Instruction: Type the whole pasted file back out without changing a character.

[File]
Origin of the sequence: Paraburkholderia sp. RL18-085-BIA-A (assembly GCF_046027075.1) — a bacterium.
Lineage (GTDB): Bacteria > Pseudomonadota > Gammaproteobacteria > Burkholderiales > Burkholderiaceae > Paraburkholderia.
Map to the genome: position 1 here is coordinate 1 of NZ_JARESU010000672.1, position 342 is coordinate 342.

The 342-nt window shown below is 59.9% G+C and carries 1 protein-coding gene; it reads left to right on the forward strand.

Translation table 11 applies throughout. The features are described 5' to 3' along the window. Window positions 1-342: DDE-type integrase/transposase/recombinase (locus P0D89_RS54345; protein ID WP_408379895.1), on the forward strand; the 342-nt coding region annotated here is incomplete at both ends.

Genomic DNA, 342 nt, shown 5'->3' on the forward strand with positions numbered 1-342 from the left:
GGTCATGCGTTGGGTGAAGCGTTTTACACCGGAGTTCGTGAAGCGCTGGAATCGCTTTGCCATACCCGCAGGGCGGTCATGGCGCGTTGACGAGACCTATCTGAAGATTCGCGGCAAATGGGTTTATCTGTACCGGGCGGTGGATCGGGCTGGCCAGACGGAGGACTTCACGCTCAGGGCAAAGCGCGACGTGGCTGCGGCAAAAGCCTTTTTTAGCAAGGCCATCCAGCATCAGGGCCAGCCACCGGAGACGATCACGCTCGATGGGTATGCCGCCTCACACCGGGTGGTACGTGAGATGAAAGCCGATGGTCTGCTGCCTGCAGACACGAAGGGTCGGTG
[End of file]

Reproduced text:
Origin of the sequence: Paraburkholderia sp. RL18-085-BIA-A (assembly GCF_046027075.1) — a bacterium.
Lineage (GTDB): Bacteria > Pseudomonadota > Gammaproteobacteria > Burkholderiales > Burkholderiaceae > Paraburkholderia.
Map to the genome: position 1 here is coordinate 1 of NZ_JARESU010000672.1, position 342 is coordinate 342.

The 342-nt window shown below is 59.9% G+C and carries 1 protein-coding gene; it reads left to right on the forward strand.

Translation table 11 applies throughout. The features are described 5' to 3' along the window. Window positions 1-342: DDE-type integrase/transposase/recombinase (locus P0D89_RS54345; protein ID WP_408379895.1), on the forward strand; the 342-nt coding region annotated here is incomplete at both ends.

Genomic DNA, 342 nt, shown 5'->3' on the forward strand with positions numbered 1-342 from the left:
GGTCATGCGTTGGGTGAAGCGTTTTACACCGGAGTTCGTGAAGCGCTGGAATCGCTTTGCCATACCCGCAGGGCGGTCATGGCGCGTTGACGAGACCTATCTGAAGATTCGCGGCAAATGGGTTTATCTGTACCGGGCGGTGGATCGGGCTGGCCAGACGGAGGACTTCACGCTCAGGGCAAAGCGCGACGTGGCTGCGGCAAAAGCCTTTTTTAGCAAGGCCATCCAGCATCAGGGCCAGCCACCGGAGACGATCACGCTCGATGGGTATGCCGCCTCACACCGGGTGGTACGTGAGATGAAAGCCGATGGTCTGCTGCCTGCAGACACGAAGGGTCGGTG